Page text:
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Author Topic: DPC Sopwith Triplane - Kit Scale - Build  (Read 8355 times)
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DHnut
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« Reply #225 on: November 09, 2018, 01:31:57 PM »

I have been playing with some of my Gasparins lately as I felt one or two of them were not performing as well as they should. Apart from a good clean I also replaced the piston O ring and there was a definite improvement especially in the GM120 in the double sized Moorhouse Comper Swift that was marginal before the change. I also used one of the KP electric props as well and it works well from a hand launch. I have not had a chance to test it from an ROG.   
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Squirrelnet
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« Reply #226 on: November 09, 2018, 02:04:13 PM »

Nice looking Triplane Russ, glad its getting a second chance
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Russ Lister
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« Reply #227 on: November 18, 2018, 06:09:01 PM »

Thanks both.

I got the motor out from the model without any real drama. I was a little surprised to find that the motor didn't need any real repair ... just a good oil and the cylinder head winding out a little and the motor was running fine.
In fact it just kept on running for a low power run for over two minutes. I think some kind of icing must have caused the problem on the day ... and my desperation to get more power than the motor could actually give.
I'm in the process of getting the model a bit tidier and then I shall fit the Gm63BB.
All this hopefully in time for the next Peterborough indoor so I can chase that elusive ROG!
What dihedral I did have seems to have 'flopped' a little, so I may have to do something about that too.

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DHnut
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« Reply #228 on: November 18, 2018, 06:27:26 PM »

Russ,
        What angle is your tank at? I have found that the accepted 45 deg is often marginal when it comes to carry over of liquid CO2 and now go for the most upright position possible. The Comper is definitely better after I made the tank more more upright. Also I have found when charging keeping the motor above the tank is beneficial. I must change out one of my Telcos for a GM 63 and see the difference.
Ricky
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Jack Plane
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« Reply #229 on: November 19, 2018, 03:46:08 AM »

I'd second what Riccy says.  Gasparins aren't very tolerant of liquid entering the cylinder!  I'm currently getting grief (knocking rather than running) from the G-43BB I've just retrofitted into my 13" Scout; reckon the O-ring seal in the head is compromised.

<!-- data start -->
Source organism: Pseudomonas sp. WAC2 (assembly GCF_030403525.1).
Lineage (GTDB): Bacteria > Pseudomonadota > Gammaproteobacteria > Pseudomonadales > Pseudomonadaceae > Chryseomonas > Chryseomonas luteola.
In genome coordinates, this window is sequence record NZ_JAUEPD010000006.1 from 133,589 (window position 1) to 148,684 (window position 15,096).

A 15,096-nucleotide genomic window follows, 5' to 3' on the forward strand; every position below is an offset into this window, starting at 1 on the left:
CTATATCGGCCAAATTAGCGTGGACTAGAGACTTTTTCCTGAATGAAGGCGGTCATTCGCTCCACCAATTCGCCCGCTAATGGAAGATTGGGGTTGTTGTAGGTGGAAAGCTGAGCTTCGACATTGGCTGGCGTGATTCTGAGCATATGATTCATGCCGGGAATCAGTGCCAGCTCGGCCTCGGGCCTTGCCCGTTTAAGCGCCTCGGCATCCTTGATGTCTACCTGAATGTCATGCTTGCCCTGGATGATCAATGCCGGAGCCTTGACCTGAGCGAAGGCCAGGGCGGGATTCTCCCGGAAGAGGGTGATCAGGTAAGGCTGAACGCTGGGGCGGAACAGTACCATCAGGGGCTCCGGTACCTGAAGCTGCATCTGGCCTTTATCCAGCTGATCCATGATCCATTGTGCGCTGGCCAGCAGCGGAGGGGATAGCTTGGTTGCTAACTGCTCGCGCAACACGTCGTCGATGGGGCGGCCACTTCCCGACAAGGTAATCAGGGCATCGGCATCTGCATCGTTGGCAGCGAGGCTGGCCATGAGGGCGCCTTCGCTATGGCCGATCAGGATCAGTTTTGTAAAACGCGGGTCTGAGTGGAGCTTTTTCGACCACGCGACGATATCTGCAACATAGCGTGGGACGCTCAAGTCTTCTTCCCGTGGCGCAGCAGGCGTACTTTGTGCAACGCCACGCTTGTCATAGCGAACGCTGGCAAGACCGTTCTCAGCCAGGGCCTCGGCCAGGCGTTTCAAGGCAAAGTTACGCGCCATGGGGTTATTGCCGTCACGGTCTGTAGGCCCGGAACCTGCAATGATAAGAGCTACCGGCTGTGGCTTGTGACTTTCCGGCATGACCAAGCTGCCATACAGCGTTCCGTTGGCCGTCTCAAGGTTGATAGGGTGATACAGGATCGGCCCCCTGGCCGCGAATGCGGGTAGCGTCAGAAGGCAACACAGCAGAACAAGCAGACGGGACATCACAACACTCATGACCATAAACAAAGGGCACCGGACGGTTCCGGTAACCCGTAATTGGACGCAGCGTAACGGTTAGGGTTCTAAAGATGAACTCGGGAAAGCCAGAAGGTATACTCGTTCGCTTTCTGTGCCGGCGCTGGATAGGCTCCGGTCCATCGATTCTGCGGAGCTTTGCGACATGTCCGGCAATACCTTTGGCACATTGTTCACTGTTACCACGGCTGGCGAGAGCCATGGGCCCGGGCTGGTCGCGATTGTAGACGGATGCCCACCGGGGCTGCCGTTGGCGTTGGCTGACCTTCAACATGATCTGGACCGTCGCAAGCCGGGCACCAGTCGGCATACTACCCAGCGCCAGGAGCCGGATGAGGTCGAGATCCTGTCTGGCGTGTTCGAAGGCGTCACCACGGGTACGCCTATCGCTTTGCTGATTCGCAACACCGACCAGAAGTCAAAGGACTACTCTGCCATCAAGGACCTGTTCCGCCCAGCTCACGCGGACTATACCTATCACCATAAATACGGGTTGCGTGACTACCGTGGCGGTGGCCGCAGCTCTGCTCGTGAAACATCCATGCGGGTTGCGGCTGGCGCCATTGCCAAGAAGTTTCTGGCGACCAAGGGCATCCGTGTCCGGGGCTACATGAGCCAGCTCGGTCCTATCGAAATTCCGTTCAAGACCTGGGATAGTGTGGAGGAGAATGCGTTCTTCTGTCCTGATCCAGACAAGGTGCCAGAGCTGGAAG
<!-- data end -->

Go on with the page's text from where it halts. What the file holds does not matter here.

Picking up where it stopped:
The other thing I've found with the G-63BB in my Camel is that the engine really needs a light re-oiling before every flight for consistent performance, not just every 3-4 runs as usually suggested.
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Russ Lister
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« Reply #230 on: November 19, 2018, 04:32:09 AM »

Thanks both .... Yes, that sounds more probable than possible.
The model had taken some knocks and the rough foam locator I had used for the tank had suffered.
Pete Iliffe taught me the value of regular oiling .. but temptation to charge and fly again takes over sometimes!
I'll dig out a shot of Pete flying at dawn when we were camping at Old Warden

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Andy Sephton
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« Reply #231 on: November 20, 2018, 01:12:19 AM »

When using CO2 in scale models I never use a liquid charge. The chances of icing are high, especially in a crowded hall when the humidity increases - I learned that with my Blackburn in 1986!. Ricky's comment about an upright reservoir are good, but I also fit a much larger reservoir than I would normally need so I can get away with a gas charge. If you can, it's also worthwhile fitting a larger engine than the model needs. You can then operate at a reduced throttle setting that also helps prevent icing. The combination of a large reservoir and large engine will help to move the C of G forward...again, a good thing for our scale models.
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Too much thrust is never enough!
Russ Lister
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« Reply #232 on: November 20, 2018, 09:12:39 AM »

Yes, I avoid a liquid charge where possible.
Luckily the BB motor is already equipped with a  large tank.
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